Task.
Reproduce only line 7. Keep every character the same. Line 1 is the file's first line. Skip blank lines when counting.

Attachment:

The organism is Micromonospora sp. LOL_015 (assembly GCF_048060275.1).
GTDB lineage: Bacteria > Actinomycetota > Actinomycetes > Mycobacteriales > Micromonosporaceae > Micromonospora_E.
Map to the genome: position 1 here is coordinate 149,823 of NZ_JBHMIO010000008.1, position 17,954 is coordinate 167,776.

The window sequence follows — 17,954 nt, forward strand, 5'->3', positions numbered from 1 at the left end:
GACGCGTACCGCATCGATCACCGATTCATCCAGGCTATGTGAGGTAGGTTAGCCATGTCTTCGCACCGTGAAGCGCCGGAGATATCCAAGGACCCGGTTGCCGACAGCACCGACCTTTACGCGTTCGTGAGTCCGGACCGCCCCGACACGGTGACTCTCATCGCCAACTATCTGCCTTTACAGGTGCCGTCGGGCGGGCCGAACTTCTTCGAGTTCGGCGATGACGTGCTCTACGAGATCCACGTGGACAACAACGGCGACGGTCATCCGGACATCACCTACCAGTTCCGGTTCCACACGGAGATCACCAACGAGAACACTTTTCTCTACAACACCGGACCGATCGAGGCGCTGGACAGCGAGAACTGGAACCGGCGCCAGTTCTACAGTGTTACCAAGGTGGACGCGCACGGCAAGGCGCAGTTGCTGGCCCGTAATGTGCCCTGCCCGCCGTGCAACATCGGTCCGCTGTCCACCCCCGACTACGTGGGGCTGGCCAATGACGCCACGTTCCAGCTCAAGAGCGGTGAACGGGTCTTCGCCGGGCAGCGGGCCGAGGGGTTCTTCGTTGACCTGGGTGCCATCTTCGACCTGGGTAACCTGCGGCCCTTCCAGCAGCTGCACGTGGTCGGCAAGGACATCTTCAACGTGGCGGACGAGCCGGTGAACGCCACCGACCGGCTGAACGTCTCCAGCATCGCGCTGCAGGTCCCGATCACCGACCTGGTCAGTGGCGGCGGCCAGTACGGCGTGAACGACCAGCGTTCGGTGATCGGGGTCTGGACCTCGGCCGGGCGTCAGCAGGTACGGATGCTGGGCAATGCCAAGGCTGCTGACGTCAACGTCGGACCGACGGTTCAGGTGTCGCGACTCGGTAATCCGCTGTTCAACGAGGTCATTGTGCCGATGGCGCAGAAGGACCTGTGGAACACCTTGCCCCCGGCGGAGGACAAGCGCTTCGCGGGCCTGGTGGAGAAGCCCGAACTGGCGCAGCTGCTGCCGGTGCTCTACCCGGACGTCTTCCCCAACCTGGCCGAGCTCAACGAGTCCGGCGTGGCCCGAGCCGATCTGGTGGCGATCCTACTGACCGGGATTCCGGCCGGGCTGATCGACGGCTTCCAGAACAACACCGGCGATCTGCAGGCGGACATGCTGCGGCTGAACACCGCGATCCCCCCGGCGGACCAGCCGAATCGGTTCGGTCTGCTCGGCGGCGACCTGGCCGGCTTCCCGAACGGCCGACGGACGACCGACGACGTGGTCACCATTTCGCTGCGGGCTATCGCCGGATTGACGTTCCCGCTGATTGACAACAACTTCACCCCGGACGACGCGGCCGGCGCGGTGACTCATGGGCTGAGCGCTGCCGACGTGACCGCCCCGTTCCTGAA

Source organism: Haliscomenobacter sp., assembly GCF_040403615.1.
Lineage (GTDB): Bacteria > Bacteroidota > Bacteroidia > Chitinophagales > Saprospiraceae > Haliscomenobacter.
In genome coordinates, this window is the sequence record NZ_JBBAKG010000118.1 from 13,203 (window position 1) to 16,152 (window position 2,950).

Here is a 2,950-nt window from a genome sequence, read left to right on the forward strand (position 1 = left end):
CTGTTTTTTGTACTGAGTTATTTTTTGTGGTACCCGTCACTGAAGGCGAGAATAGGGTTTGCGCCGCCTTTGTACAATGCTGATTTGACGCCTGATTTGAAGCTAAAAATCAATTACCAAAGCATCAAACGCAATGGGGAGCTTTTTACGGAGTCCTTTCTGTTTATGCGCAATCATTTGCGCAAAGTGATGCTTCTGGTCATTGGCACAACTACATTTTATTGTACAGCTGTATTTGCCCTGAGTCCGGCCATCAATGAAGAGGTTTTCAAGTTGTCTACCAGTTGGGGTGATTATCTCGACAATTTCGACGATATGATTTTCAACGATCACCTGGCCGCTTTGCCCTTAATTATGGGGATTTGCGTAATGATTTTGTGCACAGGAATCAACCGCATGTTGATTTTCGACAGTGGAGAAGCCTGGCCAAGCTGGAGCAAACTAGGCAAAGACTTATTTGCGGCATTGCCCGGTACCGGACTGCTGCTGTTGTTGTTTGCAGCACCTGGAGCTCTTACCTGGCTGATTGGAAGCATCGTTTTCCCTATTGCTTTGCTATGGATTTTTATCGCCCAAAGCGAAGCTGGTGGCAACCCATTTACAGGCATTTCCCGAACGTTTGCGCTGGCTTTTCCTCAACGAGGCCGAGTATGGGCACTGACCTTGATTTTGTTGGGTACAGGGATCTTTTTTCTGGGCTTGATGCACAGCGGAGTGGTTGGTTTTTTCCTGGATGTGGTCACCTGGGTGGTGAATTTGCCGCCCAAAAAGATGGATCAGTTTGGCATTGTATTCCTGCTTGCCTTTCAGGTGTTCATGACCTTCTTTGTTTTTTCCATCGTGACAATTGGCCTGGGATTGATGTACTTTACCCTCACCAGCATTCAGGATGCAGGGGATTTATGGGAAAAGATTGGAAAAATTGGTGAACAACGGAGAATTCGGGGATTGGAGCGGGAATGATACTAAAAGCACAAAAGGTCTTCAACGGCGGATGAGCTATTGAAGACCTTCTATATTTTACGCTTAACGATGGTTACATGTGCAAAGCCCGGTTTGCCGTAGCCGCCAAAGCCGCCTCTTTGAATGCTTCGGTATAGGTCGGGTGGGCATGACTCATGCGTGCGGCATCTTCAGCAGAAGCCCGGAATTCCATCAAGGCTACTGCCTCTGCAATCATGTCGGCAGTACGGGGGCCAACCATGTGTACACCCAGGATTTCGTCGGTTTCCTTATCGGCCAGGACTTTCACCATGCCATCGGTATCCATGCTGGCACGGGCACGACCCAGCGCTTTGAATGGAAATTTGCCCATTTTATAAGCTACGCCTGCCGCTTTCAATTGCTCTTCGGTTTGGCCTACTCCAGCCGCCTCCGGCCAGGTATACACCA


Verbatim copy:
Lineage (GTDB): Bacteria > Bacteroidota > Bacteroidia > Chitinophagales > Saprospiraceae > Haliscomenobacter.